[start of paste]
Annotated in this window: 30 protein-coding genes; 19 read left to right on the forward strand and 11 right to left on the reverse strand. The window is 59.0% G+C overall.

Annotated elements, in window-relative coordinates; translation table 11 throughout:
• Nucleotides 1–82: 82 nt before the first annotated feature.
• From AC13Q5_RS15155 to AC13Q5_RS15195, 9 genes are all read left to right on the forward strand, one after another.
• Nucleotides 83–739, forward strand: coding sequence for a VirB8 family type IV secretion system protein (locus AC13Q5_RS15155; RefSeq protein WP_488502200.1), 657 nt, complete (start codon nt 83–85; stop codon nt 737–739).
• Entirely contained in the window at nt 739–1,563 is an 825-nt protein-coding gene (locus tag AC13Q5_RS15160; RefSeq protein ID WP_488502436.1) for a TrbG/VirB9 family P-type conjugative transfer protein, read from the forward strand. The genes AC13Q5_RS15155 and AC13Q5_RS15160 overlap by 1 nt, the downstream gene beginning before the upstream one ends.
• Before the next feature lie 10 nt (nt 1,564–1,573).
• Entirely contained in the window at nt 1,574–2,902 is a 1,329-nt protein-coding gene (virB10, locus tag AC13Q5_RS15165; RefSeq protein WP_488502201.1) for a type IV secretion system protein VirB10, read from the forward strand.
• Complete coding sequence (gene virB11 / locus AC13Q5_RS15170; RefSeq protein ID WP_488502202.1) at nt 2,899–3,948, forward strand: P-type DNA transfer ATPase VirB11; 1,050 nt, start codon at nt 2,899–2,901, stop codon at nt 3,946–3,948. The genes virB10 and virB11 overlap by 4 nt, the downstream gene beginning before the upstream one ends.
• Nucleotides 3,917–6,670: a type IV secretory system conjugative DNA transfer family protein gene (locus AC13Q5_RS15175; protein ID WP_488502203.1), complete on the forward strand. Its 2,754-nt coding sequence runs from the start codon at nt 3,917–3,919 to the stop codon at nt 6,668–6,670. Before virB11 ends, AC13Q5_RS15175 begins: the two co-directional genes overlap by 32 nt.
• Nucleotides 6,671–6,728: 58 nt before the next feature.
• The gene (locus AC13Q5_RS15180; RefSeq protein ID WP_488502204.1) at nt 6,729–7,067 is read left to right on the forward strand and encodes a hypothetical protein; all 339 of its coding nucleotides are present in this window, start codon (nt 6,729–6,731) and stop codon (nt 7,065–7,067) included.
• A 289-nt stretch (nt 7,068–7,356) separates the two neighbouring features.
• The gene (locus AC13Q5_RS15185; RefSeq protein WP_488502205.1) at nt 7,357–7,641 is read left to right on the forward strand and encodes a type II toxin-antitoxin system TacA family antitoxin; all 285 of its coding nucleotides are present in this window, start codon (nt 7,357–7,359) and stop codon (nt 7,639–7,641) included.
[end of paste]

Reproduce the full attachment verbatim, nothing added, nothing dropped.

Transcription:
Annotated in this window: 30 protein-coding genes; 19 read left to right on the forward strand and 11 right to left on the reverse strand. The window is 59.0% G+C overall.

Annotated elements, in window-relative coordinates; translation table 11 throughout:
• Nucleotides 1–82: 82 nt before the first annotated feature.
• From AC13Q5_RS15155 to AC13Q5_RS15195, 9 genes are all read left to right on the forward strand, one after another.
• Nucleotides 83–739, forward strand: coding sequence for a VirB8 family type IV secretion system protein (locus AC13Q5_RS15155; RefSeq protein WP_488502200.1), 657 nt, complete (start codon nt 83–85; stop codon nt 737–739).
• Entirely contained in the window at nt 739–1,563 is an 825-nt protein-coding gene (locus tag AC13Q5_RS15160; RefSeq protein ID WP_488502436.1) for a TrbG/VirB9 family P-type conjugative transfer protein, read from the forward strand. The genes AC13Q5_RS15155 and AC13Q5_RS15160 overlap by 1 nt, the downstream gene beginning before the upstream one ends.
• Before the next feature lie 10 nt (nt 1,564–1,573).
• Entirely contained in the window at nt 1,574–2,902 is a 1,329-nt protein-coding gene (virB10, locus tag AC13Q5_RS15165; RefSeq protein WP_488502201.1) for a type IV secretion system protein VirB10, read from the forward strand.
• Complete coding sequence (gene virB11 / locus AC13Q5_RS15170; RefSeq protein ID WP_488502202.1) at nt 2,899–3,948, forward strand: P-type DNA transfer ATPase VirB11; 1,050 nt, start codon at nt 2,899–2,901, stop codon at nt 3,946–3,948. The genes virB10 and virB11 overlap by 4 nt, the downstream gene beginning before the upstream one ends.
• Nucleotides 3,917–6,670: a type IV secretory system conjugative DNA transfer family protein gene (locus AC13Q5_RS15175; protein ID WP_488502203.1), complete on the forward strand. Its 2,754-nt coding sequence runs from the start codon at nt 3,917–3,919 to the stop codon at nt 6,668–6,670. Before virB11 ends, AC13Q5_RS15175 begins: the two co-directional genes overlap by 32 nt.
• Nucleotides 6,671–6,728: 58 nt before the next feature.
• The gene (locus AC13Q5_RS15180; RefSeq protein ID WP_488502204.1) at nt 6,729–7,067 is read left to right on the forward strand and encodes a hypothetical protein; all 339 of its coding nucleotides are present in this window, start codon (nt 6,729–6,731) and stop codon (nt 7,065–7,067) included.
• A 289-nt stretch (nt 7,068–7,356) separates the two neighbouring features.
• The gene (locus AC13Q5_RS15185; RefSeq protein WP_488502205.1) at nt 7,357–7,641 is read left to right on the forward strand and encodes a type II toxin-antitoxin system TacA family antitoxin; all 285 of its coding nucleotides are present in this window, start codon (nt 7,357–7,359) and stop codon (nt 7,639–7,641) included.